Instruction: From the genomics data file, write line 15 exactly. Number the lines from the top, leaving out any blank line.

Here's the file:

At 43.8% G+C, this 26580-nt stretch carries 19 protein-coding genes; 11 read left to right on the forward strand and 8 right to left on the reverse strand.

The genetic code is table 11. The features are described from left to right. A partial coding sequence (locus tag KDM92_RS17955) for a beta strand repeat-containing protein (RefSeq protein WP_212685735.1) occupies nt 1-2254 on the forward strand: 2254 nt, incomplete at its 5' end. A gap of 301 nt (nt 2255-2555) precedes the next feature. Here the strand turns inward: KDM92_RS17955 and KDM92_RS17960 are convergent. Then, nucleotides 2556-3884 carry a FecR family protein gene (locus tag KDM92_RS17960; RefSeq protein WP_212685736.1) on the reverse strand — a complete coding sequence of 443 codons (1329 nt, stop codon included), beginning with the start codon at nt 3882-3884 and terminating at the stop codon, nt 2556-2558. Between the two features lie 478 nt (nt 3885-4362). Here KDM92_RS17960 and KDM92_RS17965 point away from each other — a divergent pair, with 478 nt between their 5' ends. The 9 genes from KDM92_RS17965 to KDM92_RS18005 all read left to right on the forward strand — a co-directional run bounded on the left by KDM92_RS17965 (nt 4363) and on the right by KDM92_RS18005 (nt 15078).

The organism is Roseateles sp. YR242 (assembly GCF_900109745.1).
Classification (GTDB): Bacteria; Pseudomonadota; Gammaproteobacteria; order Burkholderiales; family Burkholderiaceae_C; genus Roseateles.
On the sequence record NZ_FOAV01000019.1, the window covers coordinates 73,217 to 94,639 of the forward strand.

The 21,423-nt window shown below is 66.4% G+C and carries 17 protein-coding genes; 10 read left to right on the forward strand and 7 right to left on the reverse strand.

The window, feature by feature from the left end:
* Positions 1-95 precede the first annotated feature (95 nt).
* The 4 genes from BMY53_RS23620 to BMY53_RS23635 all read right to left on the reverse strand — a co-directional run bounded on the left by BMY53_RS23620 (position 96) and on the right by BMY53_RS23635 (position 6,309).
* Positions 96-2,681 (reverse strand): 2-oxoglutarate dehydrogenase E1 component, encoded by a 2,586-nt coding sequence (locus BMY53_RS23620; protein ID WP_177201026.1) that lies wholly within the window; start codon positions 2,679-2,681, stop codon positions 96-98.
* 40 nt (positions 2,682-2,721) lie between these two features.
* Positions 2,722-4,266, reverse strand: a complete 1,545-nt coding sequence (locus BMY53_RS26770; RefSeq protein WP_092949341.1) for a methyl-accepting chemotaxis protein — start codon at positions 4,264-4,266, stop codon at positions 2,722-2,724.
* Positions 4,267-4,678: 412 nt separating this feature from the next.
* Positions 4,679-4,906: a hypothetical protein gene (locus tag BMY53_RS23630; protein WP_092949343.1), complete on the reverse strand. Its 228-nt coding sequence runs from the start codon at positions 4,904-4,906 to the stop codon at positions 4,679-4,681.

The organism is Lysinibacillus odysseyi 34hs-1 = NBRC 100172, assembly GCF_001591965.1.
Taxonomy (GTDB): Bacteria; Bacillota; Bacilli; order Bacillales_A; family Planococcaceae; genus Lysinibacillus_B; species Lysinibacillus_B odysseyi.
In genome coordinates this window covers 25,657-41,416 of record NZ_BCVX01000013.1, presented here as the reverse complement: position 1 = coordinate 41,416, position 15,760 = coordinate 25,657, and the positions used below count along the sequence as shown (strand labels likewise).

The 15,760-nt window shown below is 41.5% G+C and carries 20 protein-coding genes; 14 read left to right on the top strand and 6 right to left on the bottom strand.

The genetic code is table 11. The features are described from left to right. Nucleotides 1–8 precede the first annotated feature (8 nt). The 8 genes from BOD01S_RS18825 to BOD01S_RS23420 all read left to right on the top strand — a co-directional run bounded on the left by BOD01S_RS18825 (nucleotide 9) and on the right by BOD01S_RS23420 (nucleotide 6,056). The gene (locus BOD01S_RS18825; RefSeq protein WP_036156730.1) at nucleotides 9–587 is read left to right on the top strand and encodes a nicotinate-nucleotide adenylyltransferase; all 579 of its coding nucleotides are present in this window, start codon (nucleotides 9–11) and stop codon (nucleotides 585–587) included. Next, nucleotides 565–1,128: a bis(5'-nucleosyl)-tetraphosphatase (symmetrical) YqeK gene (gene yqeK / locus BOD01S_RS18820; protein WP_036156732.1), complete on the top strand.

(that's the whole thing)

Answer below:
The organism is Lysinibacillus odysseyi 34hs-1 = NBRC 100172, assembly GCF_001591965.1.